Could eco-terrorists be behind the attacks on America’s power plants?

Rolling blackouts during the recent cold wave have raised concerns about the reliability of our power grid, but the growing possibility of deliberate sabotage could pose a greater threat.

The first sign that America’s power grid may have been targeted came in 2013 when a shooter disabled an electrical substation south of San Jose, reportedly firing more than a hundred long-range shots from a .50 caliber rifle. This was not a random joke or an accidental act of vandalism. It was well planned, and it took almost a month to repair the damage.

At the time, the FBI downplayed the incident, publicly stating that it did not consider it to be related to terrorism.

The mystery has been exacerbated by a series of Christmas attacks this year on two electrical substations in Washington state that have resulted in power outages for thousands of consumers. Local authorities thought the attack may have been part of a burglary – thieves sometimes attack power facilities for valuable copper and other materials that are highly valued on the black market – but the news of this incident was eloquent detail: The utility received advance warning of a possible attack by “federal law enforcement officials.”

What kind of federal law enforcement officers can they be?

A Department of Homeland Security report released in January concluded that “extremist groups” had developed “credible specific plans” to attack the network. The report does not single out any particular group or motivation, saying that a range of extreme ideologies could be the cause. By some estimates, there have been more than 100 attacks on the network this year.

power brigade
The report from the Department of Homeland Security states that America’s power grid has been the target of the attacks.
Ken Lambert/The Seattle Times/AP

The FBI has a long history of monitoring and infiltrating extremist groups and is understandably silent on which groups are under active surveillance.

While the Biden administration is obsessed with “right-wing extremism,” one can’t help but wonder if web targeting is the newest front in ecoterrorism. The FBI and other government agencies have long played down this possibility.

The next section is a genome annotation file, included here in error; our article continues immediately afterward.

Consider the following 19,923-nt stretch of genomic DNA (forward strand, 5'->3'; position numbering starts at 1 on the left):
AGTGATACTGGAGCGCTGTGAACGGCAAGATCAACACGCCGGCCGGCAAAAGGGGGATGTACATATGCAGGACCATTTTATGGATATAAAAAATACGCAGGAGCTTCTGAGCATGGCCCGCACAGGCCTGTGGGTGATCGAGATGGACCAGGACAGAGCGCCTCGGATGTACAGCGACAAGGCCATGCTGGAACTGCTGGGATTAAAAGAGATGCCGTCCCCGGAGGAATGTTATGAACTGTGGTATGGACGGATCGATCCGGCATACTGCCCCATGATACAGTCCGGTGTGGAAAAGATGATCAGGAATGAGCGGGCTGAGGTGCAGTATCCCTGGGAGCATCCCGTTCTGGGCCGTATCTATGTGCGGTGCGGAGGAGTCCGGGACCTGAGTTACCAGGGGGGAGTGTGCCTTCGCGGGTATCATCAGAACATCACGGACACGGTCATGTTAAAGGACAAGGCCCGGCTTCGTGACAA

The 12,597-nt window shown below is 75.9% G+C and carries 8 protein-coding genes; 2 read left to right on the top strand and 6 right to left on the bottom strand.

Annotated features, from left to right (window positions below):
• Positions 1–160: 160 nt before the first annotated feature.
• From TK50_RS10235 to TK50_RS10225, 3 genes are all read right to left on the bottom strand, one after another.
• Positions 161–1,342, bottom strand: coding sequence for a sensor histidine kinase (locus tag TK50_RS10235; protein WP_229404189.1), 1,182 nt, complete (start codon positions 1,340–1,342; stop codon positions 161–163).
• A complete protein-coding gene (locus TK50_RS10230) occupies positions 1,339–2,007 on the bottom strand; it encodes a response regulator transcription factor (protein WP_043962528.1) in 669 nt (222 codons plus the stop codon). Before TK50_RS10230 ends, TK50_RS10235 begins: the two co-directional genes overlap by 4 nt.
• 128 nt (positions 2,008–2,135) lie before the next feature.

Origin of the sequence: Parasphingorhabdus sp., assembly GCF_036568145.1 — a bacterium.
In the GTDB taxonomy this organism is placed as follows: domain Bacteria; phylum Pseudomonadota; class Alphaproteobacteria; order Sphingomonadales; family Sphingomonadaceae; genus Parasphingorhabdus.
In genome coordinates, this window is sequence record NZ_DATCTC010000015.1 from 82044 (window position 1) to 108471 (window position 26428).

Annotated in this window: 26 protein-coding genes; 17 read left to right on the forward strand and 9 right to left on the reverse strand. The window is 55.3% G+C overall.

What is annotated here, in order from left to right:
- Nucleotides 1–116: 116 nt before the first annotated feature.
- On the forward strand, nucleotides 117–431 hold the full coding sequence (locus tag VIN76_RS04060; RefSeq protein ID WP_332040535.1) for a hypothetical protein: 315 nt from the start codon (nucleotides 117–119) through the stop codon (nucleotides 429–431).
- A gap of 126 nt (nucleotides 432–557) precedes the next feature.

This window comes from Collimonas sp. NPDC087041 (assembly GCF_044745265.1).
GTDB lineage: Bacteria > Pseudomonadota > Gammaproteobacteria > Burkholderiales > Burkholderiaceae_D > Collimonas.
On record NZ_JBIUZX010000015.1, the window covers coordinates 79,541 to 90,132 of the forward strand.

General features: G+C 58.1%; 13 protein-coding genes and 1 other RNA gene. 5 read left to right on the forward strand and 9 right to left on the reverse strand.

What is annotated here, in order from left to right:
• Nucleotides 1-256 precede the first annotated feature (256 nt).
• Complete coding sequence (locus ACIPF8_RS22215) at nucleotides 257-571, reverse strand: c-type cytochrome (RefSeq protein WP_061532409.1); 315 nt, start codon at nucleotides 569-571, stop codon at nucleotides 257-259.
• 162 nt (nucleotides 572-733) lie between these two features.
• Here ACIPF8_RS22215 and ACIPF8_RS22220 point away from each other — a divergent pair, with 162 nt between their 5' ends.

Of course, there is a long precedent for this kind of “direct action” by ecofans. Thirty years ago, Earth First made its bones by driving thorns into trees in a deliberate attempt to interfere with logging, although the thorns often resulted in serious injury to loggers when they used their chainsaws. Other ecoterrorist groups, such as the Earth Liberation Front and the Animal Liberation Front, have set fire to ski resorts and slaughterhouses, with one person convicted of an attack in the late 1990s that happened just last spring.

The steady increase in the obsession with climate change is already leading to irrational and destructive public stunts, such as blocking traffic and trains, throwing paint or food at museums while sticking hands and feet to walls or floors. These antics do nothing to reduce greenhouse gas emissions. But crippling the grid would be. If so, it would mean bringing to life one of the classic texts of radical environmentalism, Edward Abbey’s 1975 novel The Wrench Gang, which included attacks on major energy facilities, among other direct actions.

The founders of Earth First said that Abby’s novel was one of their inspirations. Has a new generation of “distributors” now entered the scene? The FBI and other government agencies need to be more forthright about what’s going on.

Stephen F. Hayward is a Research Fellow at the Institute for Government Studies at the University of California, Berkeley.

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